Three years after committing to treble the distance of protected cycle lanes across the Capital by May 2020, Sadiq Khan says he is on course to achieve that goal.
Speaking at the London Walking and Cycling Conference on 24 May, the mayor of London revealed 63km of protected cycle lanes have been built – or are under construction – since 2016, more than double the 53km in place when he took office that year.
The new segregated routes are a combination of:
- 20km from the Superhighways programme
- 5km from the Quietways and Central London Grid programme
- 21km from the mini-Holland programme
- 17km from other schemes, such as Stratford High Street, Highbury Corner and Westminster Bridge South
In his speech, Mr Khan described progress on cycling infrastructure as a ‘tale of two cities’, praising the work of councils like Enfield, Hackney, Camden, Waltham Forest and City of London Corporation for building ‘high-quality cycling and walking infrastructure’.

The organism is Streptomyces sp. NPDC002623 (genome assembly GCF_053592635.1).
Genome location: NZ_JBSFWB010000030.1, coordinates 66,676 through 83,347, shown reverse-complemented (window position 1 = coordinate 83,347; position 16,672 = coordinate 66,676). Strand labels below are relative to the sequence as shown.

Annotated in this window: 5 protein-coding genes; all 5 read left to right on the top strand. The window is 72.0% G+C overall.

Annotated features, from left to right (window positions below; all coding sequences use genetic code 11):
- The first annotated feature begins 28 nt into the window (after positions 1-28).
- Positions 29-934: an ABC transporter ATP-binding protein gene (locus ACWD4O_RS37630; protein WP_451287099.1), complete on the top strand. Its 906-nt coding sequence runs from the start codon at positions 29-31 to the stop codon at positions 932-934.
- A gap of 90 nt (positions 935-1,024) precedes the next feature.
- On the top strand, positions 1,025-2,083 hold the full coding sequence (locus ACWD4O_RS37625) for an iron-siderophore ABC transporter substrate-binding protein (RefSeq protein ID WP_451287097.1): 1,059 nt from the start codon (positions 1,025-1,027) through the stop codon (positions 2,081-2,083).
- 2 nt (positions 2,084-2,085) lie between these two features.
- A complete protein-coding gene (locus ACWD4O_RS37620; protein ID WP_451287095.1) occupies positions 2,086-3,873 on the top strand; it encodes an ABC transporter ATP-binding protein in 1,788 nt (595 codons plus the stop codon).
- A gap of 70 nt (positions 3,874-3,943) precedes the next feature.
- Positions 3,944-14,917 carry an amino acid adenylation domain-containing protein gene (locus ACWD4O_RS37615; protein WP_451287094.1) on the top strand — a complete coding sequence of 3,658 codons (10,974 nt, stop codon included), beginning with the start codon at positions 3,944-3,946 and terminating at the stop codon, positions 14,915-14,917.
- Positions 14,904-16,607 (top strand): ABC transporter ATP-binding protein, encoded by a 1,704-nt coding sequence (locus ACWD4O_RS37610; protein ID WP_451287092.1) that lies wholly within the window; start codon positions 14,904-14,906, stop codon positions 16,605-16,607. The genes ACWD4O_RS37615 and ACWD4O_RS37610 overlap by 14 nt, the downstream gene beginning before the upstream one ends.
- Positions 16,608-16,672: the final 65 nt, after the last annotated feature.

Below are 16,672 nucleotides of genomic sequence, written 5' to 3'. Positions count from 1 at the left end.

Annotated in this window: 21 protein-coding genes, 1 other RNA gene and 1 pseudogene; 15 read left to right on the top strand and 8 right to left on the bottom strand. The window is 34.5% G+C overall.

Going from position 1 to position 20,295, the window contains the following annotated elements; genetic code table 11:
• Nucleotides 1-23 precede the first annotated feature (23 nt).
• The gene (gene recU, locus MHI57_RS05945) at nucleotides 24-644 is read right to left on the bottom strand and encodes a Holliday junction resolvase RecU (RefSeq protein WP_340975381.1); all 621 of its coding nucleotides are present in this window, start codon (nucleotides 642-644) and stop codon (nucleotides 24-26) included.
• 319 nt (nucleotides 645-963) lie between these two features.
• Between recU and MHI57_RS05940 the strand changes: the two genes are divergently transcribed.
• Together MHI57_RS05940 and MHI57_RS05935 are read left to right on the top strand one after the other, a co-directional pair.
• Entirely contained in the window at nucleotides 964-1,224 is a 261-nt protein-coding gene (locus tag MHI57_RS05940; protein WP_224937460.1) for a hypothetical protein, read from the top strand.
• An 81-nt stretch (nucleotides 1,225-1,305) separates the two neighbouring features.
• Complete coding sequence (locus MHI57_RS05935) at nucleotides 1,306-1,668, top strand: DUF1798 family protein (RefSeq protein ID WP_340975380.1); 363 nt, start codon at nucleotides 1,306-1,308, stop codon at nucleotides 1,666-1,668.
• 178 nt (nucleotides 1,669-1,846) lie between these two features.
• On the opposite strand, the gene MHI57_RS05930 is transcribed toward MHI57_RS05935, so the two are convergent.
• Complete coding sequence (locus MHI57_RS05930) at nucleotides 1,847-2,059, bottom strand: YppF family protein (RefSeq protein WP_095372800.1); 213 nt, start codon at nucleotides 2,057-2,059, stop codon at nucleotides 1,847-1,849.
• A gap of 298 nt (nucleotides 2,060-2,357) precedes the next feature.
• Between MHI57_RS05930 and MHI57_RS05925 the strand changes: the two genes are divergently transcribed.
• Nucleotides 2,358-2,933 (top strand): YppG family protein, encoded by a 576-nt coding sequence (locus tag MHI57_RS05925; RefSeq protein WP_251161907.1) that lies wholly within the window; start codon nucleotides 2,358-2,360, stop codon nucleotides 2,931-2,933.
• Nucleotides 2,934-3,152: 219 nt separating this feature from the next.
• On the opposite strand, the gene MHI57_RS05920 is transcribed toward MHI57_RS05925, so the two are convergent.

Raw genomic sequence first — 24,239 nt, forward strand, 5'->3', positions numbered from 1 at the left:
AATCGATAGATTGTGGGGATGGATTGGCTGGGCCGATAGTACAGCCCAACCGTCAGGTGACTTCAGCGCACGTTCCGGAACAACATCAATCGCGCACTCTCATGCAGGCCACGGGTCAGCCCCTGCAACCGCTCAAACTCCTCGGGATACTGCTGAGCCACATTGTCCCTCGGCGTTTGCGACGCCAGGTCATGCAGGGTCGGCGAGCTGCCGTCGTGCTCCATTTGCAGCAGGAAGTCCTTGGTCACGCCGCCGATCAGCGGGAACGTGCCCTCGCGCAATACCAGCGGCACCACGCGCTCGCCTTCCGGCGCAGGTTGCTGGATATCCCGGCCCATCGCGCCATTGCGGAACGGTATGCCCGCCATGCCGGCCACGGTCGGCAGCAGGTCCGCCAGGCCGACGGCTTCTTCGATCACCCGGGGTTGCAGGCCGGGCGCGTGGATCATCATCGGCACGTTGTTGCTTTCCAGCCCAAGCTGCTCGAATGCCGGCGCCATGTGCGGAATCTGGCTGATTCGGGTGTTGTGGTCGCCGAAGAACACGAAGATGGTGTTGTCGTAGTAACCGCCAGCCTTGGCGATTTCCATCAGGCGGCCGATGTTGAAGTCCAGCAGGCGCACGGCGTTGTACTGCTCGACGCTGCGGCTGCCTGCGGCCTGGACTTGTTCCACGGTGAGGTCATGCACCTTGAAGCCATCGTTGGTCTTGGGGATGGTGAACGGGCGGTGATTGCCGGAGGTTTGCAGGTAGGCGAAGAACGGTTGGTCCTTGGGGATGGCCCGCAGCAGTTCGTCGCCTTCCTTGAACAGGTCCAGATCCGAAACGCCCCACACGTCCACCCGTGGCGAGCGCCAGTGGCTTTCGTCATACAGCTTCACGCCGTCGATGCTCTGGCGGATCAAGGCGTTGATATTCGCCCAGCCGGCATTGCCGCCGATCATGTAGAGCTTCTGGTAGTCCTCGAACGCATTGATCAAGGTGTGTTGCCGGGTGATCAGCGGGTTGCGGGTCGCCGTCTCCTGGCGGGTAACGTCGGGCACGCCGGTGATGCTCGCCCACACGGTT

However there was criticism for boroughs like Westminster whose ‘addiction to the status quo is harming the health of Londoners’, according to the mayor.
Mr Khan also reiterated his commitment to TfL’s new ‘quality criteria’ saying he will not build or fund new routes that aren’t up to scratch.
Sadiq Khan said: “I’m delighted that in just three years we have already doubled the amount of protected cycle routes on streets across London.
“I want to now deliver even more high-quality cycling and walking infrastructure across all parts of the Capital, but even with record investment from the TfL we can’t achieve that on our own.
“Boroughs across London must recognise the huge benefits of getting more people out of their cars and cycling as part of their everyday routine – getting more people active, improving their health, and reducing the air pollution on our streets which causes so much harm.”
30 May 2019